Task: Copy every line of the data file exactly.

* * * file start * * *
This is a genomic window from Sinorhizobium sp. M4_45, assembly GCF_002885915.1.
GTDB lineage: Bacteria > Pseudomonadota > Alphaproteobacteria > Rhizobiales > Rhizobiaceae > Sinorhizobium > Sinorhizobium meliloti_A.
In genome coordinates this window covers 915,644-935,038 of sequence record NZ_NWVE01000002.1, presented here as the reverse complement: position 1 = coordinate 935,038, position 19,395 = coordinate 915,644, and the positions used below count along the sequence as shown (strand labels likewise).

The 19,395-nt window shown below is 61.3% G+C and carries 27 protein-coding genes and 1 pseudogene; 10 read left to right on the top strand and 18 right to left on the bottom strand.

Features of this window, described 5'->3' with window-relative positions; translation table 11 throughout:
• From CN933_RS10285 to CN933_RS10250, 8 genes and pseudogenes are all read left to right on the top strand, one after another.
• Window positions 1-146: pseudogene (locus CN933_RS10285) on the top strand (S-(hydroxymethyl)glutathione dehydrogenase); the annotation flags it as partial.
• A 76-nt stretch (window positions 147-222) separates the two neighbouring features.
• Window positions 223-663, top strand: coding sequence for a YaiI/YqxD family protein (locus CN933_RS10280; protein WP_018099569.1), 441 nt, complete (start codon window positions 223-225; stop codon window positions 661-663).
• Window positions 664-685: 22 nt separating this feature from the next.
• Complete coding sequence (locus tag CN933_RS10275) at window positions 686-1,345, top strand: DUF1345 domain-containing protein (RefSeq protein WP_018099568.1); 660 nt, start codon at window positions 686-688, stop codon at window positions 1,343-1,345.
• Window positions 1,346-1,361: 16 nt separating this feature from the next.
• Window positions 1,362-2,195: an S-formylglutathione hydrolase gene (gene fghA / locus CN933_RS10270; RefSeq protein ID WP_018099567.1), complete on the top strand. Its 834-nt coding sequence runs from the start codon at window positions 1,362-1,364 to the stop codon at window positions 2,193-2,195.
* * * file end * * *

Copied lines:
This is a genomic window from Sinorhizobium sp. M4_45, assembly GCF_002885915.1.
GTDB lineage: Bacteria > Pseudomonadota > Alphaproteobacteria > Rhizobiales > Rhizobiaceae > Sinorhizobium > Sinorhizobium meliloti_A.
In genome coordinates this window covers 915,644-935,038 of sequence record NZ_NWVE01000002.1, presented here as the reverse complement: position 1 = coordinate 935,038, position 19,395 = coordinate 915,644, and the positions used below count along the sequence as shown (strand labels likewise).

The 19,395-nt window shown below is 61.3% G+C and carries 27 protein-coding genes and 1 pseudogene; 10 read left to right on the top strand and 18 right to left on the bottom strand.

Features of this window, described 5'->3' with window-relative positions; translation table 11 throughout:
• From CN933_RS10285 to CN933_RS10250, 8 genes and pseudogenes are all read left to right on the top strand, one after another.
• Window positions 1-146: pseudogene (locus CN933_RS10285) on the top strand (S-(hydroxymethyl)glutathione dehydrogenase); the annotation flags it as partial.
• A 76-nt stretch (window positions 147-222) separates the two neighbouring features.
• Window positions 223-663, top strand: coding sequence for a YaiI/YqxD family protein (locus CN933_RS10280; protein WP_018099569.1), 441 nt, complete (start codon window positions 223-225; stop codon window positions 661-663).
• Window positions 664-685: 22 nt separating this feature from the next.
• Complete coding sequence (locus tag CN933_RS10275) at window positions 686-1,345, top strand: DUF1345 domain-containing protein (RefSeq protein WP_018099568.1); 660 nt, start codon at window positions 686-688, stop codon at window positions 1,343-1,345.
• Window positions 1,346-1,361: 16 nt separating this feature from the next.
• Window positions 1,362-2,195: an S-formylglutathione hydrolase gene (gene fghA / locus CN933_RS10270; RefSeq protein ID WP_018099567.1), complete on the top strand. Its 834-nt coding sequence runs from the start codon at window positions 1,362-1,364 to the stop codon at window positions 2,193-2,195.